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Defamation Law for Online Posts Revisited

Defamation Law for online posts revisited by the Texas Court to consider whether a former an employer can have his former employer remove damaging personal comments from the company website.

This issue has already impacted and touched everyone that does not live in a cave, a cave without Internet that is. If the comments are deemed defamatory they still may not be able to remove those comments. Why? Because if it’s in the form of an opinion it may have free speech issues.

In other countries defamatory comments are a basis for criminal action, as highlighted in the Amanda Knox case.

Is it time for courts and law to finally catch up with the Internet and start putting a stop to damaging non-newsworthy comments that are broadcast worldwide at the push of a button. The harm  to everyday people at their jobs and in the community is overwhelming.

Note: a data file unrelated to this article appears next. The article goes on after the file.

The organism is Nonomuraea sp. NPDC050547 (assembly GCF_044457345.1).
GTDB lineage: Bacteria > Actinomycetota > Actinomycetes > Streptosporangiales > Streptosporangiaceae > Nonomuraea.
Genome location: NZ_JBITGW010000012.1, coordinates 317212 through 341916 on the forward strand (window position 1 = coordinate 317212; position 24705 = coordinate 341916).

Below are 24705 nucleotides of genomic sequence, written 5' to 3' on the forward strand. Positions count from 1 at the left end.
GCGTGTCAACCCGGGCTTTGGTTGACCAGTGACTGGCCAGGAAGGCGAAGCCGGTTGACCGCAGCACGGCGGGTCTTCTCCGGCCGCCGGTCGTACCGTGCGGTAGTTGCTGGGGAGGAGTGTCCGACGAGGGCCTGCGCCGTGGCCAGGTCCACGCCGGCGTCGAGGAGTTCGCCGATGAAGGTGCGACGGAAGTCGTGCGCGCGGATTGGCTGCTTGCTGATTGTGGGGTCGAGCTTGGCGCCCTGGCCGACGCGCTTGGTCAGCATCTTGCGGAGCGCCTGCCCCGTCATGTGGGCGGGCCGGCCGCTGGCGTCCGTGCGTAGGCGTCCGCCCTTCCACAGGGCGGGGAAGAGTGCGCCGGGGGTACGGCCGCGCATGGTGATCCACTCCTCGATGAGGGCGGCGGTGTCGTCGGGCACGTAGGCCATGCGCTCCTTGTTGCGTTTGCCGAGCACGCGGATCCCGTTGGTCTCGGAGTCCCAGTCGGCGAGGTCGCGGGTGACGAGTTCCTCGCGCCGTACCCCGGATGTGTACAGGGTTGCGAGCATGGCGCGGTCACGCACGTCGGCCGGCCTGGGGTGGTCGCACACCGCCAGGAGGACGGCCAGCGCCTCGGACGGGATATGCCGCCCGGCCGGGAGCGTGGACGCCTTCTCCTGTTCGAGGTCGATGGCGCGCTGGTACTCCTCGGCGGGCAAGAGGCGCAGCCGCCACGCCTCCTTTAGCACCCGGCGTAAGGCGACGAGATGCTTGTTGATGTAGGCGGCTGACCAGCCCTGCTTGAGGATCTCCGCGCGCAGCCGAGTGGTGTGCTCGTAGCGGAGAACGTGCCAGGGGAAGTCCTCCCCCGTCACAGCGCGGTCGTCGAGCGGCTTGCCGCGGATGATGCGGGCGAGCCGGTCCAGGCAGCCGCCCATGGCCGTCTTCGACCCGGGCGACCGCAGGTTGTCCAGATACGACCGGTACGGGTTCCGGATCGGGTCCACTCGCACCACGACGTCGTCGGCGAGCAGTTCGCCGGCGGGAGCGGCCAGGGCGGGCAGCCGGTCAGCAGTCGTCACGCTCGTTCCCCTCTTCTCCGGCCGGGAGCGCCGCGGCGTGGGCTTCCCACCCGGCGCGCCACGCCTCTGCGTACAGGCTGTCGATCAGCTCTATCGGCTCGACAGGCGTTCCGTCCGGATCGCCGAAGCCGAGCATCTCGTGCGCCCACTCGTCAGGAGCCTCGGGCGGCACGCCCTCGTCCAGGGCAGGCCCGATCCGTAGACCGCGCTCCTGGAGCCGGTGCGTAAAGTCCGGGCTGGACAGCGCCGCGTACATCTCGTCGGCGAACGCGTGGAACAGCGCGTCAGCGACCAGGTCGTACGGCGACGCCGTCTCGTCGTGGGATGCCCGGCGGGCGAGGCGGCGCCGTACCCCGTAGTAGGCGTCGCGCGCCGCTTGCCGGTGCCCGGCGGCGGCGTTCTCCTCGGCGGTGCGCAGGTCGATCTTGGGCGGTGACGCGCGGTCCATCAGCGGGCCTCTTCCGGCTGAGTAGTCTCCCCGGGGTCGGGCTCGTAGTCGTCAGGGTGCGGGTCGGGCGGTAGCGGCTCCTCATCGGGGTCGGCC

Paul J. Weber of the Associated Press noted in his recent article that “Lower courts already have ruled that Robert Kinney’s former company, Los Angeles-based BCG Attorney Search, can’t be forced to remove the comments, even if a judge or jury eventually finds it defamed Kinney on the company’s website by accusing him of running a kickback scheme. That’s because defamatory speech still has protections under the law.”

Is it a slippery slope, or should people be able to say whatever they want, whenever they want? Everyone has opinions, and our constitution allows them to express it. So how do you separate sincere opinion on a topic from malice comments motivated by revenge?

Opinion by the Supreme Court is expected within couple months.

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